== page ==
To this day, it is not known what role President Richard Nixon played in the break-in at the Watergate Hotel, but the tape recordings from the White House confirm he and Chief of Staff H.R. Haldeman discussed using the CIA to slow down the FBI investigation.
It was the cover-up, as history records, that eventually brought about Nixon's resignation in disgrace.
Now, Congress is investigating an alleged cover-up of the terrorist attack Sept. 11, 2012, on the U.S. foreign service facility in Benghazi, Libya, amid predictions from prominent voices that the scandal will bring down the Obama administration.
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Former Arkansas governor and onetime presidential candidate Mike Huckabee made the bold prediction this week, ahead of a House hearing Wednesday that will feature witnesses of the attack.
"I believe that before it's all over, this president will not fill out his full term," he said. "I know that puts me on a limb. But this is not minor. It wasn't minor when Richard Nixon lied to the American people and worked with those in his administration to cover up what really happened in Watergate.
"But, I remind you – as bad as Watergate was, because it broke the trust between the president and the people, no one died. This is more serious because four Americans did in fact die."
Meanwhile, John Bolton, former U.N. ambassador and now a senior fellow at the American Enterprise Institute, has also declared the Benghazi scandal could lead to Obama's removal from office.
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“This could be the hinge point,” he told Newsmax. “It’s that serious for them.”
Frank Gaffney, the president of the Center for Security Policy, wrote in a Washington Times column that "the dam seems to be breaking on the nearly eight-month-long cover-up concerning the deadly jihadist attack on Americans and their facilities in Benghazi, Libya."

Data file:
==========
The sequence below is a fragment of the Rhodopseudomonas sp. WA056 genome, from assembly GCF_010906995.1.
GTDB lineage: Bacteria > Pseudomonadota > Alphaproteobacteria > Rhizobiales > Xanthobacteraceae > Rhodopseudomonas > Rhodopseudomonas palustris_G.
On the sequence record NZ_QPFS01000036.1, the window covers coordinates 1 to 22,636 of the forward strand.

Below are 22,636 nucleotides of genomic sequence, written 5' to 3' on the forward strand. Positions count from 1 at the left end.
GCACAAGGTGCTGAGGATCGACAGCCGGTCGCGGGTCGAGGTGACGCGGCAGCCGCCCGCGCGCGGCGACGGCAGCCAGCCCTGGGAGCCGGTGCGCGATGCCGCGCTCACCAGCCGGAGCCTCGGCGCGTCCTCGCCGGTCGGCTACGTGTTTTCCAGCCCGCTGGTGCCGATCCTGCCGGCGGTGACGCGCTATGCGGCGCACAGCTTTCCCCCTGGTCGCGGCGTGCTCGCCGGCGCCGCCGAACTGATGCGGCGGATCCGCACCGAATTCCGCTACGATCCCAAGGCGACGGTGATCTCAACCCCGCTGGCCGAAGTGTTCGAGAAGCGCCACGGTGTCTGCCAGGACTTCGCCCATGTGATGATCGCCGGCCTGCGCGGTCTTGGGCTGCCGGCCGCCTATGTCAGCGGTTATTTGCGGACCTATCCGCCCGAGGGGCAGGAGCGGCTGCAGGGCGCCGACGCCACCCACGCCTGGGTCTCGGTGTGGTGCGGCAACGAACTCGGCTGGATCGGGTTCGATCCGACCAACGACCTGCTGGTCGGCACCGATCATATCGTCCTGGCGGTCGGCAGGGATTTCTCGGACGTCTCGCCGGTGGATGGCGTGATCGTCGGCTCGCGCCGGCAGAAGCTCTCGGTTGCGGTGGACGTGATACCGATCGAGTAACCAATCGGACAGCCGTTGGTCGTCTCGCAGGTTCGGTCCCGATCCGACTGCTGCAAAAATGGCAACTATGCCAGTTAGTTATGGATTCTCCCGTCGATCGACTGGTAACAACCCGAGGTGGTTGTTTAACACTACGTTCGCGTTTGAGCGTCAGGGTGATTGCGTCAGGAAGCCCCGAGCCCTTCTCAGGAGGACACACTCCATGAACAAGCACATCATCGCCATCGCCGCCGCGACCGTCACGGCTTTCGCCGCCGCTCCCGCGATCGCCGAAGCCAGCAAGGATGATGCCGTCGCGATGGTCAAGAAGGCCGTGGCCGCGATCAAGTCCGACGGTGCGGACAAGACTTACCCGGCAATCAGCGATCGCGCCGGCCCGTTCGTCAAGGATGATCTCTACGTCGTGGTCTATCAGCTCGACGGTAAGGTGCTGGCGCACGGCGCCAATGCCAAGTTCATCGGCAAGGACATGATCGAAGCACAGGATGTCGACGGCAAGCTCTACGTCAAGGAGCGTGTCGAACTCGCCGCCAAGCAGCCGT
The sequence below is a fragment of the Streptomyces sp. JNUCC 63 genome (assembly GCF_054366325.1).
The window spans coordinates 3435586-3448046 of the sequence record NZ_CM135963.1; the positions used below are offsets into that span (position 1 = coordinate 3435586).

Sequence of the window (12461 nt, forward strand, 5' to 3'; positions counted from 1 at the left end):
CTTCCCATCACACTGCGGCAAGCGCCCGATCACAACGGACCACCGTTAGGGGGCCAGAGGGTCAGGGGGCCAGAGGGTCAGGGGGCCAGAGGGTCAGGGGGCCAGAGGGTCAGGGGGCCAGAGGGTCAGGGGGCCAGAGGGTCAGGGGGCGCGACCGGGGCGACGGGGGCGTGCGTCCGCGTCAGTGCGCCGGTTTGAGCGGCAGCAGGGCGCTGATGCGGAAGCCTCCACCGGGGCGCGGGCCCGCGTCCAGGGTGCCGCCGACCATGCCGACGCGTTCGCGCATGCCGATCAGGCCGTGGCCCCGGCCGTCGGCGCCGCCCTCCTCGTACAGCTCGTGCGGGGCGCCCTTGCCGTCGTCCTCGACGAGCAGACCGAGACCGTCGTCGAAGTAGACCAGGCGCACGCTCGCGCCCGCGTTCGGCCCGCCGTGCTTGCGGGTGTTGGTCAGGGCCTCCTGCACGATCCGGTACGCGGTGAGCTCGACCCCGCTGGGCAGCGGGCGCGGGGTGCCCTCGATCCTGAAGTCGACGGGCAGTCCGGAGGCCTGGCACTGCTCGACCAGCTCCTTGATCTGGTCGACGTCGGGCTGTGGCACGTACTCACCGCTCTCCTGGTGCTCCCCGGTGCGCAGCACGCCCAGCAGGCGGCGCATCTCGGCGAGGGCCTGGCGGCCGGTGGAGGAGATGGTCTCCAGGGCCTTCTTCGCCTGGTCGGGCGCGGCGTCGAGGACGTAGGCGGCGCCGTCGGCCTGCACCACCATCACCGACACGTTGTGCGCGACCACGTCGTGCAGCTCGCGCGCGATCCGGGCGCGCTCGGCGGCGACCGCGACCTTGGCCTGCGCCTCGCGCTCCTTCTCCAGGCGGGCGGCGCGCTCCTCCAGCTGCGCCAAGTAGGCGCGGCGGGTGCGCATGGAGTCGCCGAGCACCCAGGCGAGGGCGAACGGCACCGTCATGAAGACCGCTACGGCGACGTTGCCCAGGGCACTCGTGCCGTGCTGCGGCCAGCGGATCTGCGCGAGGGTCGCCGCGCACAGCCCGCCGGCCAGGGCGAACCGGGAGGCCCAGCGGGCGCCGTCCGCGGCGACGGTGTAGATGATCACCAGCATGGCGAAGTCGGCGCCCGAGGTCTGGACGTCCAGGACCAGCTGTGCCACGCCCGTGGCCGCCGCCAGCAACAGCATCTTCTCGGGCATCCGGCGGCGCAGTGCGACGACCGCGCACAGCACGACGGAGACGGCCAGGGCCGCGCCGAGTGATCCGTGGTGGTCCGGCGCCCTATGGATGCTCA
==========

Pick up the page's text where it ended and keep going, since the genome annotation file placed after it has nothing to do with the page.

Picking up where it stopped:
After the foreign service facility in Benghazi was attacked, the Obama administration initially claimed Muslims spontaneously rioted over a little-known online video that defamed Islam's founder.
But now there is evidence that the administration knew from the beginning that it was a terrorist attack and altered its talking points.
The House Committee on Oversight and Government Reform is digging into the truth, holding a hearing that calls on those who were in Benghazi to explain what happened.
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The questions will probe who created the story that was delivered to America and why.
Critics have asserted that in the heat of the presidential election race, Obama, who had been campaigning on the claim that al-Qaida essentially were defeated, was unwilling to provide ammunition to his GOP critics by confirming such a brazen terror attack on America, particularly on the anniversary of 9/11.
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The witnesses include State Department career worker Gregory Hicks, who already has provided sworn testimony that American resources were told to "stand down" that day while four Americans died.
That statement would directly conflict with multiple statements by the Obama administration.
Rep. Darrell Issa, D-Calif., pointed out that the Obama administration specifically denied that anyone was told to stand down.
The Washington Post also reported that U.S. Embassy officials in Tripoli, some 600 miles away, tried unsuccessfully to get the Pentagon to scramble fighter jets in a show of force. The embassy also was unable to get permission to deploy four U.S. Special Operations troops in Benghazi during the attack.
Congressional investigators released a partial transcript of Hicks' coming testimony. It includes his report that the lieutenant colonel in Tripoli who commanded the Special Operations team told him he was sorry that his men had been held back.
Hicks said he received communication from Stevens, saying, "Greg, we're under attack."
In an interview with the Fox News Channel, Rep. Jason Chaffetz, R-Utah, said getting the information is going to be a chore.
"There are people who want to testify that have been suppressed," he said, according to the Washington Times. "They're scared to death of what the State Department is doing with them."
Hillary Clinton, who was secretary of state at the time of the attack, has a huge stake in the outcome of the investigation, as she is considered the favorite for the 2016 Democratic Party nomination for president.
She famously unleashed an emotional outburst at an earlier hearing on Benghazi, dismissing questions about the reason for the attack with, "What difference does it make?"
Chaffetz expressed little confidence in what Obama and Clinton have told the public.